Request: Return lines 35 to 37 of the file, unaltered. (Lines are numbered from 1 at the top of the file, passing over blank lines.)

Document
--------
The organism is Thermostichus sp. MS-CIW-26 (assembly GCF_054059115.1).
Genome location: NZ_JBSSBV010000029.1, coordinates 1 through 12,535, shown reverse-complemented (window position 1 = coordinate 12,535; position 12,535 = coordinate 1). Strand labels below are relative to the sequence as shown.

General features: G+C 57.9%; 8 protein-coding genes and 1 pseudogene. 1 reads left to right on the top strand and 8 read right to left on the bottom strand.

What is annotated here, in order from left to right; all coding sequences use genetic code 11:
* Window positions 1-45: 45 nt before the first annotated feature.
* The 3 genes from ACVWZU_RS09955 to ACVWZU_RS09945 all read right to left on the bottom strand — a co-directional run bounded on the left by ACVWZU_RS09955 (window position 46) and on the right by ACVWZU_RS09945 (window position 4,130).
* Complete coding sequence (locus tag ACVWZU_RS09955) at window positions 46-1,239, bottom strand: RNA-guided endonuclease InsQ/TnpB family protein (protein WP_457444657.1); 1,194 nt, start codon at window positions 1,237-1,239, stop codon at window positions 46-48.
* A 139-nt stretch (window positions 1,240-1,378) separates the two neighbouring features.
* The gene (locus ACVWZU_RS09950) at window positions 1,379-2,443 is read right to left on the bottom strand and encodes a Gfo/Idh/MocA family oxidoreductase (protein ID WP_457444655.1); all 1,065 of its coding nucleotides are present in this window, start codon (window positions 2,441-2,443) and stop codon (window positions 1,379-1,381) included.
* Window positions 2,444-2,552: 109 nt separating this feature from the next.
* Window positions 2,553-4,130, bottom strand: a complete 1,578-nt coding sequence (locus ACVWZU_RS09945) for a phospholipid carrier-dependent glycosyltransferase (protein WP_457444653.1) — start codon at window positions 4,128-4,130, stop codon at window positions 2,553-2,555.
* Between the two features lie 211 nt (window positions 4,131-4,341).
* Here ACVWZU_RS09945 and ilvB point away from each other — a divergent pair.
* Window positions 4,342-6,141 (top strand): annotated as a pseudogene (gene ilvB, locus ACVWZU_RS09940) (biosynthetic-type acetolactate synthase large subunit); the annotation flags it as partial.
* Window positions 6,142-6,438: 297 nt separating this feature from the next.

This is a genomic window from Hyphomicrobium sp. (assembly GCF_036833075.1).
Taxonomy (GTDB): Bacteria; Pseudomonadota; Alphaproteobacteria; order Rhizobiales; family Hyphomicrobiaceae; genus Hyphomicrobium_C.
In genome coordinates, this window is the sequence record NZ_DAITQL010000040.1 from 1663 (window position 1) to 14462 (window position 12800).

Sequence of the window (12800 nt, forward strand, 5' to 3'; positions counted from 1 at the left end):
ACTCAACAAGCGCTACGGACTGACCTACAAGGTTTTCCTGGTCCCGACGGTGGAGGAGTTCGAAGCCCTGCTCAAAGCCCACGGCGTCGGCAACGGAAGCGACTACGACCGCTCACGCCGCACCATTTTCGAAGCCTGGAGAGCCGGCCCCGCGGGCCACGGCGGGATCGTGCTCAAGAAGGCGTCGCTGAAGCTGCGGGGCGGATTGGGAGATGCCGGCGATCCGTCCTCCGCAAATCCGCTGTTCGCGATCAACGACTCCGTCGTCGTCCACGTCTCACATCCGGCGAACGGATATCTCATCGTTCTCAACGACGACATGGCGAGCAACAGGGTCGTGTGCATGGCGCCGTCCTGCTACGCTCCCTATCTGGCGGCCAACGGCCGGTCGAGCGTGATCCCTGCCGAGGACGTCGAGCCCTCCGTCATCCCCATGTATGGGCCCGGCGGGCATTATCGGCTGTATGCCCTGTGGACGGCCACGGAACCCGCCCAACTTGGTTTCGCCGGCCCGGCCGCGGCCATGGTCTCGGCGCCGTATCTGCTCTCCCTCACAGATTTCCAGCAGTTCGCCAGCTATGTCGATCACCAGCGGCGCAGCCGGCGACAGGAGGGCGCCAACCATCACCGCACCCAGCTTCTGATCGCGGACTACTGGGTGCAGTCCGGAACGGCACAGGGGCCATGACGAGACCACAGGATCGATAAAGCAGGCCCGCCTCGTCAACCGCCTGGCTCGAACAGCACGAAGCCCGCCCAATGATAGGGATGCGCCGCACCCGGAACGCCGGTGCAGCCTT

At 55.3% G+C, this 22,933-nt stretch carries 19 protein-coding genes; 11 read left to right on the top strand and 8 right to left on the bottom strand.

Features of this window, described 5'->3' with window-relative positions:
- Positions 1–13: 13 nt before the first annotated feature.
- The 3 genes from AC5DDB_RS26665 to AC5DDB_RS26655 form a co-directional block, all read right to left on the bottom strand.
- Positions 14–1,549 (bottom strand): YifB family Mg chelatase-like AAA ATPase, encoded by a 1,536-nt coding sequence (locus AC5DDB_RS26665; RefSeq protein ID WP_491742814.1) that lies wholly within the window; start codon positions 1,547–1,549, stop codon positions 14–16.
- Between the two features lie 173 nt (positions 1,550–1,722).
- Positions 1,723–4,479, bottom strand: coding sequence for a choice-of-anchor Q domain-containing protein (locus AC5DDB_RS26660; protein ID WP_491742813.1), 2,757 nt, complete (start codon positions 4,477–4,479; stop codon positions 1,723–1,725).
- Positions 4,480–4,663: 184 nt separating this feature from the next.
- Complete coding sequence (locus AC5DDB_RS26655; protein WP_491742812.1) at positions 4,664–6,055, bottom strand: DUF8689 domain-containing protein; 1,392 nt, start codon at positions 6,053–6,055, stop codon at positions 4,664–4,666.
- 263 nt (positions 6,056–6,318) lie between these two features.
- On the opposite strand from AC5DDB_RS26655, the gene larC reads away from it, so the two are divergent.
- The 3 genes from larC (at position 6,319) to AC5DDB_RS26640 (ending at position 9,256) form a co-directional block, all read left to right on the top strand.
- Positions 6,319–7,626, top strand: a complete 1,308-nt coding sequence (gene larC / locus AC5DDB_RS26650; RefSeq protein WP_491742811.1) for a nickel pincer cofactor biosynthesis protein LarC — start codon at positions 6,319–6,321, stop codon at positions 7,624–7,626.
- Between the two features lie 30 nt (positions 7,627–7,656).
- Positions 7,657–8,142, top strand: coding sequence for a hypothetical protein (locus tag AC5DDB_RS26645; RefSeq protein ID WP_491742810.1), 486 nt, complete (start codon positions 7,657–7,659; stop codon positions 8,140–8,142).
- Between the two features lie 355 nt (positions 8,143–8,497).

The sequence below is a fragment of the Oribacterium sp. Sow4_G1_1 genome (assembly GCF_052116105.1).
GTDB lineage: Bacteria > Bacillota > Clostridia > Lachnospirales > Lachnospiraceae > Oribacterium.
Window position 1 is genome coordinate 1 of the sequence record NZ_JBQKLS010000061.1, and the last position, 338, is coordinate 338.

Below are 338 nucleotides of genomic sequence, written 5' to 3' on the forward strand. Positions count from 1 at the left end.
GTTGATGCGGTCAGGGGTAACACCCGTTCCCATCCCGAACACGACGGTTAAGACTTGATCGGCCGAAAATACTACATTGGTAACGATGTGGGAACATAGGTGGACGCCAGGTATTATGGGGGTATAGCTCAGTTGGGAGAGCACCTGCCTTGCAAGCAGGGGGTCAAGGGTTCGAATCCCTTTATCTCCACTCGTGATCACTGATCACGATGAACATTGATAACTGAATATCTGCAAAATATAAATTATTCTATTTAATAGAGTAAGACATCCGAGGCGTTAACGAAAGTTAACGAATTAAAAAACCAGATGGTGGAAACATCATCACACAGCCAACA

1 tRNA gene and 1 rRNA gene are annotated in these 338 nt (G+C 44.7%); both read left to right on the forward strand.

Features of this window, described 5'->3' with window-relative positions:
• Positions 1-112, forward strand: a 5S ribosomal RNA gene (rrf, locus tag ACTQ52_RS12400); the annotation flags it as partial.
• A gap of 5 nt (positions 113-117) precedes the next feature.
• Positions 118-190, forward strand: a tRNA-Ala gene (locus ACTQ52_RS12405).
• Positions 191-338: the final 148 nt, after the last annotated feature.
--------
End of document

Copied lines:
- Positions 7,657–8,142, top strand: coding sequence for a hypothetical protein (locus tag AC5DDB_RS26645; RefSeq protein ID WP_491742810.1), 486 nt, complete (start codon positions 7,657–7,659; stop codon positions 8,140–8,142).
- Between the two features lie 355 nt (positions 8,143–8,497).

The sequence below is a fragment of the Oribacterium sp. Sow4_G1_1 genome (assembly GCF_052116105.1).